Vladimir Girshkin, a likeable Russian immigrant, searches for love, a decent job, and a credible self-identity in Gary Shteyngart's debut novel, The Russian Debutante's Handbook
. With a doctor-father of questionable ethics and a manic, banker mother, Vladimir avoids his suburban parents and their desire that he pursue the almighty dollar as proof of success. Vladimir gets by as an immigration clerk, eking out a living in a cruddy New York City apartment while accumulating an array of quirky acquaintances, from a wealthy but disheveled old man (who claims his electric fan speaks to him) desperate for citizenship to Challa, a portly S/M queen. As a love interest, Challa is replaced by Francesca, a graduate student whose friends welcome Vladimir for the status he brings their bohemian clique, and whose parents encourage them to shack up (she lives at home) as visible proof she can maintain a steady relationship.
The Russian Debutante's Handbook is a quirky amalgam of dead-on American absurdities, albeit with somewhat stereotypical characters. While Vladimir flounders with how to improve his state, he becomes an expatriate in a trendy European city, becomes somewhat of a mobster himself, and generally has a good time. While many of the central characters remain elusively thin, Vladimir is a delight, and Shteyngart's wit is merciless: Russian women wear "wedding cakes of blond hair" and graduate students lounge in a bar "as if waiting for funding to appear." Reminiscent of Gogol and other Russian satirists, The Russian Debutante's Handbook is a genuine, sublime social commentary. --Michael Ferch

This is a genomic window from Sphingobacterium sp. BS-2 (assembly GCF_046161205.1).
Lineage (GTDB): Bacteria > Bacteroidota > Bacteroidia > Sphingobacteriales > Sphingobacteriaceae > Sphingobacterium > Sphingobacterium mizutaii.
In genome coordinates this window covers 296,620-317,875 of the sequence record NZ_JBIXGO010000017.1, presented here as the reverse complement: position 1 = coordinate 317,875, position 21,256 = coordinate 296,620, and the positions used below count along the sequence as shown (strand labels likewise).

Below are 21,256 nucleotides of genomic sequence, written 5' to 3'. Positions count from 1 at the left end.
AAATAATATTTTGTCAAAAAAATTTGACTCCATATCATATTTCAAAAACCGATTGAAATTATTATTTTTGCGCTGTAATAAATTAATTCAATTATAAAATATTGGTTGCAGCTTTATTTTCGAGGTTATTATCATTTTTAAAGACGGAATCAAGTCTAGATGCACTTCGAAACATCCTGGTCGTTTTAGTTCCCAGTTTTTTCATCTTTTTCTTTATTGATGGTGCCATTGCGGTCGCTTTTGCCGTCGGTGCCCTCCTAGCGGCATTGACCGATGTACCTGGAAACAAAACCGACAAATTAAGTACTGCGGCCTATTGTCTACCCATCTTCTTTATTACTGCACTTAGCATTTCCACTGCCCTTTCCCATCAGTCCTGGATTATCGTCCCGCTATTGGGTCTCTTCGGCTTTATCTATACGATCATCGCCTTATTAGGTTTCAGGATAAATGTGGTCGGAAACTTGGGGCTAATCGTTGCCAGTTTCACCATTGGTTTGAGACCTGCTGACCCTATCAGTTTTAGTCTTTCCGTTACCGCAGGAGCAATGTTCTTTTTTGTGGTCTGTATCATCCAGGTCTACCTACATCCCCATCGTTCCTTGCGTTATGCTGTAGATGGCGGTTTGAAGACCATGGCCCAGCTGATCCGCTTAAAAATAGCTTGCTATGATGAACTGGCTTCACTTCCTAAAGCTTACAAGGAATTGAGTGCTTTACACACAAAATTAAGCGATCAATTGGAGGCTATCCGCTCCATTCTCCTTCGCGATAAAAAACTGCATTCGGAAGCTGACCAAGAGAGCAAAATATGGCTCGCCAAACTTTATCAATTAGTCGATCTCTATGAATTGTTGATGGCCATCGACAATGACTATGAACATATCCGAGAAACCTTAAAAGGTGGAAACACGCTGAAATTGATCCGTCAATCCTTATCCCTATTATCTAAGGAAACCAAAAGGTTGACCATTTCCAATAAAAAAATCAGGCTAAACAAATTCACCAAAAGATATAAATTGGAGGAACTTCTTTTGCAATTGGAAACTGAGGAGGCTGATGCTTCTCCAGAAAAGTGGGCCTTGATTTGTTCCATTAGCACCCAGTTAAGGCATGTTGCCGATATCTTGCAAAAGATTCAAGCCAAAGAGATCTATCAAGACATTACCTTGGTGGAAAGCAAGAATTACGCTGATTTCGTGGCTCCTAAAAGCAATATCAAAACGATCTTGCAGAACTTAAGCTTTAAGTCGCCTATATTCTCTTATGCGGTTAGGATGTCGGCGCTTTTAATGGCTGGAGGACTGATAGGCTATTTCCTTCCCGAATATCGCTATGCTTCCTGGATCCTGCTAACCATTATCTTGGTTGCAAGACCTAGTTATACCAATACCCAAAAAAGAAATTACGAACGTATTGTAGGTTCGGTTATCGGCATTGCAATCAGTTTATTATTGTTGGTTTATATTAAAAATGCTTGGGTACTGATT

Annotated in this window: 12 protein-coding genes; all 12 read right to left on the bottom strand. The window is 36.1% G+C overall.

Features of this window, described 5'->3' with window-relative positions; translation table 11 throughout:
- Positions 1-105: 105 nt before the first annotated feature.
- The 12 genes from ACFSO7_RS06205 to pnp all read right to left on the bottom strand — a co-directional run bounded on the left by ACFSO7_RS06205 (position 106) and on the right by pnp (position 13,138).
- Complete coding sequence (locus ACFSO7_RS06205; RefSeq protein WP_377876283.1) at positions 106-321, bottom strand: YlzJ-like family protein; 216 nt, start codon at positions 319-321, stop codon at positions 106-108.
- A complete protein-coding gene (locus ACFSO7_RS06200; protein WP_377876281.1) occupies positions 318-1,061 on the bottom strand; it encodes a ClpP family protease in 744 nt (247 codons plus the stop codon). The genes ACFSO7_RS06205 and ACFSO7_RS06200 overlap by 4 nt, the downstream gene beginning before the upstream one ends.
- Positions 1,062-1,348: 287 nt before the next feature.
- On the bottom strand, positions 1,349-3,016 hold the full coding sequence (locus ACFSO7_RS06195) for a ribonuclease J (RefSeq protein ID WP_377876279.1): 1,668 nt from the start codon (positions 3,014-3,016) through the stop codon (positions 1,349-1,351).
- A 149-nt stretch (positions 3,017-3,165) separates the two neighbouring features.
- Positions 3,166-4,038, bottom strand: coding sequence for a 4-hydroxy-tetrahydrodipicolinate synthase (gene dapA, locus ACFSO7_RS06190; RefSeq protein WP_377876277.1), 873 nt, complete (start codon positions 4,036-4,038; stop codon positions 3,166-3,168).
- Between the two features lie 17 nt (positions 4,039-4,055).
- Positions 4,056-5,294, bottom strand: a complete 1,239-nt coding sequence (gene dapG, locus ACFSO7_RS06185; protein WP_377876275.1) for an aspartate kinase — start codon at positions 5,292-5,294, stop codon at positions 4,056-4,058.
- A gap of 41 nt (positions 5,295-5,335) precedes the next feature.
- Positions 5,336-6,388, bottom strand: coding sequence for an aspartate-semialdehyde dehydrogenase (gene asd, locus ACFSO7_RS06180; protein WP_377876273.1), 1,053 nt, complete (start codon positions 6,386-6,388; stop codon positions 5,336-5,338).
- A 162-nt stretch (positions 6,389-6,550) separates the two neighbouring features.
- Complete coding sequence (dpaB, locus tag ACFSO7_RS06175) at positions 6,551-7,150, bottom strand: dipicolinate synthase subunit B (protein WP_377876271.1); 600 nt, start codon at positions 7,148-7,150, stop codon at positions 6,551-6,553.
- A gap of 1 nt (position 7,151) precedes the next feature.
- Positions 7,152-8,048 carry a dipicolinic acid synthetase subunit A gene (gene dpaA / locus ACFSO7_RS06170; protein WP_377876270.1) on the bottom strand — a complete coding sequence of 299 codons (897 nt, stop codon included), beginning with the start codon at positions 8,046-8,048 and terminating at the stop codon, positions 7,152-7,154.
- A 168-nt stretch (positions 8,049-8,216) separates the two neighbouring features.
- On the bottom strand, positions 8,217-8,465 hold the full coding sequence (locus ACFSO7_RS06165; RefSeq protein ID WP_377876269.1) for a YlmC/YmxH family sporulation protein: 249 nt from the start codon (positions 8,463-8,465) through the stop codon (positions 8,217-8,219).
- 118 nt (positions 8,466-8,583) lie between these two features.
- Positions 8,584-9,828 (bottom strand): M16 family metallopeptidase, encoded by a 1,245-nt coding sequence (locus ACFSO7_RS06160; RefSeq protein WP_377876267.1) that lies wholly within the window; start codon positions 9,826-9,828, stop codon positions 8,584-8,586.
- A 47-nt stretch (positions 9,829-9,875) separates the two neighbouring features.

From Publishers Weekly
Orwell once remarked that the narrator of Tropic of Cancer was so far from endeavoring to influence the future, he simply lies down and lets things happen to him. Shteyngart, whose sensibility is allied with Miller's, takes a passive character, Vladimir Girshkin, and makes him briefly proactivewith disastrous resultsin his smart debut novel. Vladimir is the son of immigrants who came to the U.S. via a Carter administration swap (American wheat for Russian Jews); his father, a doctor prone to dreams of suicide and complicated medical schemes, and his mother, an entrepreneur who makes fun of her son's gait, give him the inestimable gift of alienation. In true slacker fashion, Vladimir, at 25, is wasting his expensive education clerking at the Emma Lazarus Immigration Absorption Society. A client, Rybakov, bribes Vladimir to get him American citizenship, confiding that his son, the Groundhog, is a leading businessman (in prostitutes and drugs) in Pravathe Paris of the nineties in the fictional Republika Stolovaya. Vladimir fakes a citizenship ceremony for Rybakov in order to curry favor with the Groundhog. Then, because he has unwisely repelled the sexual advances of crime boss Jordi while trying to make some illicit bucks to keep his girlfriend, Francesca, in squid and sake dinners in Manhattan, Vladimir leaves abruptly for Prava. Once there, and backed by the Groundhog, Vladimir embarks on a scheme to fleece the American students who have flocked to Prava's legendary scene. Although the satire on the expatriate American community is a little too easy, Shteyngart's Vladimir remains an impressive piece of work, an amoral buffoon who energizes this remarkably mature work.
Copyright 2002 Cahners Business Information, Inc.